Flassbeck was more skeptical, however, about an early recovery in Europe and Japan.
On Dec. 29, a report by the International Monetary Fund warned that the current crisis, which started with the housing and financial sectors, “has now led to a strong fall in aggregate demand.”
To stem the slide, the IMF has suggested a fiscal stimulus package is needed equal to 2 percent of global gross domestic product.
Michael Finger, senior WTO economist, said domestic demand will continue to fall in the U.S. and other advanced economies this year, and the recent contraction of prices in the U.S. will continue in the first and second quarters, but will start to pick up in the third quarter.
“Business and consumer confidence indicators are all down,” Finger said. “The sentiment has to stabilize before it improves.”
@margotrobbie steps out onto the red carpet wearing @miumiu. The actress is nominated for “Outstanding Performance by a Female Actor in a Leading Role” in “I, Tonya” at the #SagAwards. (📷: Stewart Cook) #wwdfashion
For @massimogiorgetti of @msgm, the Nineties are his favorite decade. “They had a huge impact on my personal growth. What I like of the Nineties is that they are not so precise in terms of style as other decades…there was actually a bit of everything,” he said. As seen on MSGM’s Spring 2018 show: tie-dye and a bit of grunge, two styles that are synonymous with the decade #wwdfashion #wwddecades (📷: @kukukuba)
Breaking News: @hedislimane joins @celine as its new artistic, creative and image director. One of fashion’s preeminent image-makers and trendsetters, Slimane is to join the LVMH brand on Feb. 1 and unveil his first fashion proposition for men and women next September during Paris Fashion Week. It marks a major homecoming for Slimane, who cemented his reputation – and influenced men’s tailoring for more than a decade – as the designer of Dior Homme between 2000 and 2007. He went on to reinvent and ignite the house of Yves Saint Laurent, which he rechristened Saint Laurent, between 2012 and 2016 – all the while maintaining a close relationship with the Arnault family, which controls LVMH and Dior. Read the full exclusive story on WWD.com. Link in bio. #wwdnews #wwdfashion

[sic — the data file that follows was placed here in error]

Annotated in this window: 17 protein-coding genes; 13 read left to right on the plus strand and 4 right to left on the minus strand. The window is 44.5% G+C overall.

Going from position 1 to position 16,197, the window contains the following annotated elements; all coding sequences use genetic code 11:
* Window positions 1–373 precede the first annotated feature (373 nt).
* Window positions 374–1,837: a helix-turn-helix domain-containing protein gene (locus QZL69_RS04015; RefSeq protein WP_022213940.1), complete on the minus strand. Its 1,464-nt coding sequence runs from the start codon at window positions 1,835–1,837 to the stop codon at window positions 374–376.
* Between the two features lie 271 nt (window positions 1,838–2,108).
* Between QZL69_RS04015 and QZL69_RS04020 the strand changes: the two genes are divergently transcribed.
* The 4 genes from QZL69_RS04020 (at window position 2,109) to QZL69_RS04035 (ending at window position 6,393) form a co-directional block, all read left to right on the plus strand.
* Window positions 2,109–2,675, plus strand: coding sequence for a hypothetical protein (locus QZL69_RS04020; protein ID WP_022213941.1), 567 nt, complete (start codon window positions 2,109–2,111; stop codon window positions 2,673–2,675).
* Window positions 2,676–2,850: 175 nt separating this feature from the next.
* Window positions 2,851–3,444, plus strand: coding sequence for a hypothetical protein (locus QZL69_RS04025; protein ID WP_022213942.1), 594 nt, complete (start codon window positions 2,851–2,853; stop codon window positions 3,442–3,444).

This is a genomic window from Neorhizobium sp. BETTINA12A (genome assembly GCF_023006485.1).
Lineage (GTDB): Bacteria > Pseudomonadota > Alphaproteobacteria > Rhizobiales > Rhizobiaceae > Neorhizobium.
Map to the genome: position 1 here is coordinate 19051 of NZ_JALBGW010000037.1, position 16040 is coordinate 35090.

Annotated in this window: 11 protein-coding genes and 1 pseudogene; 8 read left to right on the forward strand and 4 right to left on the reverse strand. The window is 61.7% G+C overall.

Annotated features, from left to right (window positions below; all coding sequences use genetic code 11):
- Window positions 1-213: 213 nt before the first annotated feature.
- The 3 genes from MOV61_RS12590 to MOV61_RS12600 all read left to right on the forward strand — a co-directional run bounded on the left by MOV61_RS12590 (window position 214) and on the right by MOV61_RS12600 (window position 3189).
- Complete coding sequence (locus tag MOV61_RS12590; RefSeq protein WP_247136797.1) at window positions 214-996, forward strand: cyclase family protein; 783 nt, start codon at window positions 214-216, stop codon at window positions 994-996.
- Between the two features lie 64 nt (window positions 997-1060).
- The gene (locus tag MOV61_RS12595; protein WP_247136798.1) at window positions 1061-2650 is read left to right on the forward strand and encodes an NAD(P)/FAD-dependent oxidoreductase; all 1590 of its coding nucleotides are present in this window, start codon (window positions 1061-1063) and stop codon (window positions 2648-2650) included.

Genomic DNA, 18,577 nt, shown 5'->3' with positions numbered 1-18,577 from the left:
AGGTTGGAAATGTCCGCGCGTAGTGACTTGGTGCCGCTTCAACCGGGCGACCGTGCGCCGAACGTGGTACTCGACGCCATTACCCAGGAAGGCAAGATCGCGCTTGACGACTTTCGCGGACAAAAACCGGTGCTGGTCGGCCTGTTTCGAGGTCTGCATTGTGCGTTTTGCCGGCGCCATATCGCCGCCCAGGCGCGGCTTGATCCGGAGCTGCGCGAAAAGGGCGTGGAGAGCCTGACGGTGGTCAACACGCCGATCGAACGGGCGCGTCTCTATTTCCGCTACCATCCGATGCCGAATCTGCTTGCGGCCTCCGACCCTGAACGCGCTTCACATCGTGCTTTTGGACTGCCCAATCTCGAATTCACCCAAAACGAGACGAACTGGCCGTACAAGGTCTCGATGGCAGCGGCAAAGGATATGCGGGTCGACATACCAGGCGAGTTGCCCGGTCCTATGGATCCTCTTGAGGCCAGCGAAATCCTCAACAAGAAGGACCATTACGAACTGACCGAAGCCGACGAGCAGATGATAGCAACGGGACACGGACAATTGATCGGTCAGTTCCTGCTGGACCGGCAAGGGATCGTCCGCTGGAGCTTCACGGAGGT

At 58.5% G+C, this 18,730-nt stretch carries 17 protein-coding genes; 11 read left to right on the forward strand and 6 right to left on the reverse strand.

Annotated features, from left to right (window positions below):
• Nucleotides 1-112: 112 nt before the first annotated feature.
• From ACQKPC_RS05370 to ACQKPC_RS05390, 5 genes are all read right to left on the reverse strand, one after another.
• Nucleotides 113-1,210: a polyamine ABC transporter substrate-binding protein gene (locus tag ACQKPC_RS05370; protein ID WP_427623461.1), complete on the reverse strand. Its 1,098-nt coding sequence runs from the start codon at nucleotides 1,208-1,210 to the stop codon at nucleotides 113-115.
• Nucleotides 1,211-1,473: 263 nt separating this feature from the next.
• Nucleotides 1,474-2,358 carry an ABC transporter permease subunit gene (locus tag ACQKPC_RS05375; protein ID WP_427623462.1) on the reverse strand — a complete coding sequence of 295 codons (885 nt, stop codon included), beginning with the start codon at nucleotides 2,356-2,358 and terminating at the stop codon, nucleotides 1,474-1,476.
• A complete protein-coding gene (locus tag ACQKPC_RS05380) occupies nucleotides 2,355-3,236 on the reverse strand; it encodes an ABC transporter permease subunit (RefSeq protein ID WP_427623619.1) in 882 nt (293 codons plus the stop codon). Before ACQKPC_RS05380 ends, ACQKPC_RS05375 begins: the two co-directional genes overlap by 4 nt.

“Personally I believe the Eighties have been the richest and more vivacious period for international fashion,” Giorgio Armani said when asked what his favorite decade of fashion is. It was a moment of disruption and experimentation and only thinking back to the first years of that decade is always an emotion for me, for what they have meant to me and my work.” The influence is clear in @giorgioarmani spring 2018 collection, pictured here, which was full of bright colors and unexpected prints. Read more about which decades designers loved most on WWD.com #wwdfashion #wwddecades (📷: @aitorrosasphoto)
For Lady Gaga’s only Italian show on her “Joanne World Tour,” the singer wore a range of @versace_official outfits. The standout piece: this custom-made bodysuit inspired by the brand’s spring 2018 collection. #wwdfashion (RG: @ladygaga)
@_camillaruth_ is expanding on the wellness-craze concept with @westbourne – a new NYC restaurant that’s both a healthy-minded café as well as a business that gives back to the community. Marcus works with the Robin Hood foundation to give back to The Door, a non-profit providing youth development services, and also hires employees through The Door. Read our full interview with Marcus on giving back through food on WWD.com. #wwdeye (📷: @lexieblacklock)